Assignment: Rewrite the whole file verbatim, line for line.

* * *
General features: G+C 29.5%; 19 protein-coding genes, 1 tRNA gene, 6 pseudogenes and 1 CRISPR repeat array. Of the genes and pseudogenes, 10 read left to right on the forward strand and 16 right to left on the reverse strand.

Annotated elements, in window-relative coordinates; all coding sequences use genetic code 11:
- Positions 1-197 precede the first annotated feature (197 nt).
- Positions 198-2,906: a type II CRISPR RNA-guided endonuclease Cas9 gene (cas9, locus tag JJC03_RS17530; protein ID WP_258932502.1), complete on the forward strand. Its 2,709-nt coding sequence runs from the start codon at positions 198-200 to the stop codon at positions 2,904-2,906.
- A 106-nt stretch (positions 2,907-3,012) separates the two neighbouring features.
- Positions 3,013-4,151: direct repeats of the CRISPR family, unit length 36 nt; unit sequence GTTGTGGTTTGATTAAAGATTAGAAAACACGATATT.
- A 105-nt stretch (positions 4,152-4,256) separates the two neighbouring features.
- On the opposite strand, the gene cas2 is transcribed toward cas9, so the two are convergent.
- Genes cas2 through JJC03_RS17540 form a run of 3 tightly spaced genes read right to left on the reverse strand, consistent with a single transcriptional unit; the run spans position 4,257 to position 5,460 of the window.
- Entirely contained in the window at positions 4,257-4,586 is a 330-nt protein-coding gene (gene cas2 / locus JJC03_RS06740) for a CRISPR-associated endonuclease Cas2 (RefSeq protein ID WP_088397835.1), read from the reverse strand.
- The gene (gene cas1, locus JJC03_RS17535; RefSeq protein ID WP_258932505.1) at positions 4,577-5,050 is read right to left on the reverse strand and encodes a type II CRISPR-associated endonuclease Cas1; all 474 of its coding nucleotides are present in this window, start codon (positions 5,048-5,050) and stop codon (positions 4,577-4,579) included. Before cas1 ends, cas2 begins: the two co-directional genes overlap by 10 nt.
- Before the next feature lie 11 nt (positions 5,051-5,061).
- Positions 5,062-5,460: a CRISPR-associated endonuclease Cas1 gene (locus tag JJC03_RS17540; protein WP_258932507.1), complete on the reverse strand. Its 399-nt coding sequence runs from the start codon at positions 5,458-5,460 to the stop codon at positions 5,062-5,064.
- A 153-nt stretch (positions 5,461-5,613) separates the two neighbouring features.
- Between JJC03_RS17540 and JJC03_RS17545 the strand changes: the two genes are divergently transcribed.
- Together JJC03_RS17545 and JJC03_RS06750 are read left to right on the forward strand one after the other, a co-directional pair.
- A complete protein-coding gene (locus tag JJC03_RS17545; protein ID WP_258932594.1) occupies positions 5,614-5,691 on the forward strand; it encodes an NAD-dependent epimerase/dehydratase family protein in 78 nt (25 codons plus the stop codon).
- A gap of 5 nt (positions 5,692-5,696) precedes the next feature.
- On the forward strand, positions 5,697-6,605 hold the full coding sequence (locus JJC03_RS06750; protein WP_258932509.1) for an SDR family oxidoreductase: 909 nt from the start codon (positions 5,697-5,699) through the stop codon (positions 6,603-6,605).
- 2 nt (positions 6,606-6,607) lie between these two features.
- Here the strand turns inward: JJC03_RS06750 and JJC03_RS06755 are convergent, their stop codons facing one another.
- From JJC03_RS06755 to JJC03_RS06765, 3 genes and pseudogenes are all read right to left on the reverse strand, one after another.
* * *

General features: G+C 29.5%; 19 protein-coding genes, 1 tRNA gene, 6 pseudogenes and 1 CRISPR repeat array. Of the genes and pseudogenes, 10 read left to right on the forward strand and 16 right to left on the reverse strand.

Annotated elements, in window-relative coordinates; all coding sequences use genetic code 11:
- Positions 1-197 precede the first annotated feature (197 nt).
- Positions 198-2,906: a type II CRISPR RNA-guided endonuclease Cas9 gene (cas9, locus tag JJC03_RS17530; protein ID WP_258932502.1), complete on the forward strand. Its 2,709-nt coding sequence runs from the start codon at positions 198-200 to the stop codon at positions 2,904-2,906.
- A 106-nt stretch (positions 2,907-3,012) separates the two neighbouring features.
- Positions 3,013-4,151: direct repeats of the CRISPR family, unit length 36 nt; unit sequence GTTGTGGTTTGATTAAAGATTAGAAAACACGATATT.
- A 105-nt stretch (positions 4,152-4,256) separates the two neighbouring features.
- On the opposite strand, the gene cas2 is transcribed toward cas9, so the two are convergent.
- Genes cas2 through JJC03_RS17540 form a run of 3 tightly spaced genes read right to left on the reverse strand, consistent with a single transcriptional unit; the run spans position 4,257 to position 5,460 of the window.
- Entirely contained in the window at positions 4,257-4,586 is a 330-nt protein-coding gene (gene cas2 / locus JJC03_RS06740) for a CRISPR-associated endonuclease Cas2 (RefSeq protein ID WP_088397835.1), read from the reverse strand.
- The gene (gene cas1, locus JJC03_RS17535; RefSeq protein ID WP_258932505.1) at positions 4,577-5,050 is read right to left on the reverse strand and encodes a type II CRISPR-associated endonuclease Cas1; all 474 of its coding nucleotides are present in this window, start codon (positions 5,048-5,050) and stop codon (positions 4,577-4,579) included. Before cas1 ends, cas2 begins: the two co-directional genes overlap by 10 nt.
- Before the next feature lie 11 nt (positions 5,051-5,061).
- Positions 5,062-5,460: a CRISPR-associated endonuclease Cas1 gene (locus tag JJC03_RS17540; protein WP_258932507.1), complete on the reverse strand. Its 399-nt coding sequence runs from the start codon at positions 5,458-5,460 to the stop codon at positions 5,062-5,064.
- A 153-nt stretch (positions 5,461-5,613) separates the two neighbouring features.
- Between JJC03_RS17540 and JJC03_RS17545 the strand changes: the two genes are divergently transcribed.
- Together JJC03_RS17545 and JJC03_RS06750 are read left to right on the forward strand one after the other, a co-directional pair.
- A complete protein-coding gene (locus tag JJC03_RS17545; protein ID WP_258932594.1) occupies positions 5,614-5,691 on the forward strand; it encodes an NAD-dependent epimerase/dehydratase family protein in 78 nt (25 codons plus the stop codon).
- A gap of 5 nt (positions 5,692-5,696) precedes the next feature.
- On the forward strand, positions 5,697-6,605 hold the full coding sequence (locus JJC03_RS06750; protein WP_258932509.1) for an SDR family oxidoreductase: 909 nt from the start codon (positions 5,697-5,699) through the stop codon (positions 6,603-6,605).
- 2 nt (positions 6,606-6,607) lie between these two features.
- Here the strand turns inward: JJC03_RS06750 and JJC03_RS06755 are convergent, their stop codons facing one another.
- From JJC03_RS06755 to JJC03_RS06765, 3 genes and pseudogenes are all read right to left on the reverse strand, one after another.